solvs

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Jun 25, 2002
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Yet another sign of our impending doom. "And fire rained down from the sky on the holy city". Apocalypse, here we come.

Y'all think I'm kidding.
 

mactastic

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skunk said:
what sentence should we recommend for George Bush?
A Medal of Freedom? :p

They're gonna need a little more proof than some photos to make this stick. An autopsy or two would have been nice.
 

skunk

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mactastic said:
A Medal of Freedom? :p

They're gonna need a little more proof than some photos to make this stick. An autopsy or two would have been nice.
I downloaded the video from the Italian site: there are pictures of helicopters repeatedly spraying large areas of what is presumably Fallujah with hundreds of burning flares. If this is footage of what happened, the people underneath it would have had no chance whatever. It certainly looks appalling. You'll have to d/l it yourselves, as it's 1.5MB (WMV).
 

mactastic

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skunk said:
I downloaded the video from the Italian site: there are pictures of helicopters repeatedly spraying large areas of what is presumably Fallujah with hundreds of burning flares. If this is footage of what happened, the people underneath it would have had no chance whatever. It certainly looks appalling. You'll have to d/l it yourselves, as it's 1.5MB (WMV).
Ah that's beyond my dial-up ability at the moment. I'll have to take your word for it. It's not that I don't believe it, but I'm still leery of jumping on these things as fact this early. I'm sure it's likely, but definite?
 

skunk

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mactastic said:
Ah that's beyond my dial-up ability at the moment. I'll have to take your word for it. It's not that I don't believe it, but I'm still leery of jumping on these things as fact this early. I'm sure it's likely, but definite?
Just for a contemporary account:January 18, 2005
http://dahrjamailiraq.com/weblog/archives/000173.php
Odd Happenings in Fallujah

“The soldiers are doing strange things in Fallujah,” said one of my contacts in Fallujah who just returned. He was in his city checking on his home and just returned to Baghdad this evening.

Speaking on condition of anonymity he continued, “In the center of the Julan Quarter they are removing entire homes which have been bombed, meanwhile most of the homes that were bombed are left as they were. Why are they doing this?”

According to him, this was also done in the Nazal, Mualmeen, Jubail and Shuhada’a districts, and the military began to do this after Eid, which was after November 20th.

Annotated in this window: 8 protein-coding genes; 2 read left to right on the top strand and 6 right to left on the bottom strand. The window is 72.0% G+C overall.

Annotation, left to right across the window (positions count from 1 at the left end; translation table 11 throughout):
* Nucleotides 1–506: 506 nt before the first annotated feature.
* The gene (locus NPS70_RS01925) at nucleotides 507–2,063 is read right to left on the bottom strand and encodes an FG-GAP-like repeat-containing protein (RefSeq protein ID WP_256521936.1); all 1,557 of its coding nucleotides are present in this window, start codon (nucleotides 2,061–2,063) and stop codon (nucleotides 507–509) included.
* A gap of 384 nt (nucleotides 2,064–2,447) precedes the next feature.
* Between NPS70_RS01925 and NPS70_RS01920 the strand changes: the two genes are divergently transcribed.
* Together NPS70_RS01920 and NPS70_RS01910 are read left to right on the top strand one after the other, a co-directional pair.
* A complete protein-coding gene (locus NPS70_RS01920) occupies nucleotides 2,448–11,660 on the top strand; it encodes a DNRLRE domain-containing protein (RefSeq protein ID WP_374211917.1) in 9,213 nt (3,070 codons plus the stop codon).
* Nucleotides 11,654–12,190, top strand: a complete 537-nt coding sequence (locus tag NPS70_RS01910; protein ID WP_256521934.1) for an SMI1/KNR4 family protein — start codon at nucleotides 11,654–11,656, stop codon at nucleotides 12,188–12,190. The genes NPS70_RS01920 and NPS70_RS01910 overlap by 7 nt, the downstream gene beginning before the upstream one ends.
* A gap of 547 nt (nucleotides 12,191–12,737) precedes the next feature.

He told me he has watched the military use bulldozers to push the soil into piles and load it onto trucks to carry away. This was done in the Julan and Jimouriya quarters of the city, which is of course where the heaviest fighting occurred during the siege, as this was where resistance was the fiercest.

“At least two kilometers of soil were removed,” he explained, “Exactly as they did at Baghdad Airport after the heavy battles there during the invasion and the Americans used their special weapons.”

He explained that in certain areas where the military used “special munitions” 200 square meters of soil was being removed from each blast site.

In addition, many of his friends have told him that the military brought in water tanker trucks to power blast the streets, although he hadn’t seen this himself.

“They went around to every house and have shot the water tanks,” he continued, “As if they are trying to hide the evidence of chemical weapons in the water, but they only did this in some areas, such as Julan and in the souk (market) there as well.”

He first saw this having been done after December 20th.

Again, this is reflective of stories I’ve been told by several refugees from Fallujah.

Just last December, a 35 year-old merchant from Fallujah, Abu Hammad, told me what he’d experienced when he was still in the city during the siege.

“The American warplanes came continuously through the night and bombed everywhere in Fallujah! It did not stop even for a moment! If the American forces did not find a target to bomb, they used sound bombs just to terrorize the people and children. The city stayed in fear; I cannot give a picture of how panicked everyone was.”

“In the mornings I found Fallujah empty, as if nobody lives in it,” he’d said, “Even poisonous gases have been used in Fallujah-they used everything-tanks, artillery, infantry, poison gas. Fallujah has been bombed to the ground. Nothing is left.”

In Amiriyat al-Fallujah, a small city just outside Fallujah where many doctors from Fallujah have been practicing since they were unable to do so at Fallujah General Hospital, similar stories are being told.

Last month one refugee who had just arrived at the hospital in the small city explained that he’d watched the military bring in water tanker trucks to power blast some of the streets in Fallujah.

“Why are they doing this,” explained Ahmed (name changed for his protection), “To beautify Fallujah? No! They are covering their tracks from the horrible weapons they used in my city.”